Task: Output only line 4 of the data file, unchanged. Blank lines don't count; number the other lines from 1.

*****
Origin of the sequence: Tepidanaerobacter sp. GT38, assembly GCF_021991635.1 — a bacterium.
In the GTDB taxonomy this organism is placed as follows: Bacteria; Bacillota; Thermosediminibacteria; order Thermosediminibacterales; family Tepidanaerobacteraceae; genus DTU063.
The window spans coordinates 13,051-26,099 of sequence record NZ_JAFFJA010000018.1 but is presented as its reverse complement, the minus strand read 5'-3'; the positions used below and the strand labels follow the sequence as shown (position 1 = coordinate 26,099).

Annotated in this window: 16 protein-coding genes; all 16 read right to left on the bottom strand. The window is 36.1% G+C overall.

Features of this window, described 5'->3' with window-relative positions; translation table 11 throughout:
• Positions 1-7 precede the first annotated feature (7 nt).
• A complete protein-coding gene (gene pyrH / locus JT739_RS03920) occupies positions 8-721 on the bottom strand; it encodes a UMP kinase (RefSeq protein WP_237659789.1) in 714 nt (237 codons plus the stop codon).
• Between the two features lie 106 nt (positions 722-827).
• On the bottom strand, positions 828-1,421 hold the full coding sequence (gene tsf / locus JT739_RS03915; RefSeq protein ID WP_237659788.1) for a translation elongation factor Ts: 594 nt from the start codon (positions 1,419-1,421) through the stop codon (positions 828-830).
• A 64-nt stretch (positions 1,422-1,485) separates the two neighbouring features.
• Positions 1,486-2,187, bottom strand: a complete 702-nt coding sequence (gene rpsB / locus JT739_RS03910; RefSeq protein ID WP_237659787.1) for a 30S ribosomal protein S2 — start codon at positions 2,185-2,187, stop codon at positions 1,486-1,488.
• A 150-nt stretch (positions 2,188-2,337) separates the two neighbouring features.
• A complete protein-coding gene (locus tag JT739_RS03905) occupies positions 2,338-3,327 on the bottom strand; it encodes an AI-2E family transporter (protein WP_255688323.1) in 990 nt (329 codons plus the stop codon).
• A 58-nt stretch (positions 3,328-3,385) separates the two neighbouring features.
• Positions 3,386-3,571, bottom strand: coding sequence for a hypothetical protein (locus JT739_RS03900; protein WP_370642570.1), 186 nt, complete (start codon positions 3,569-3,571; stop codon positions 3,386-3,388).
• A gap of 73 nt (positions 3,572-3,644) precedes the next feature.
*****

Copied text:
Annotated in this window: 16 protein-coding genes; all 16 read right to left on the bottom strand. The window is 36.1% G+C overall.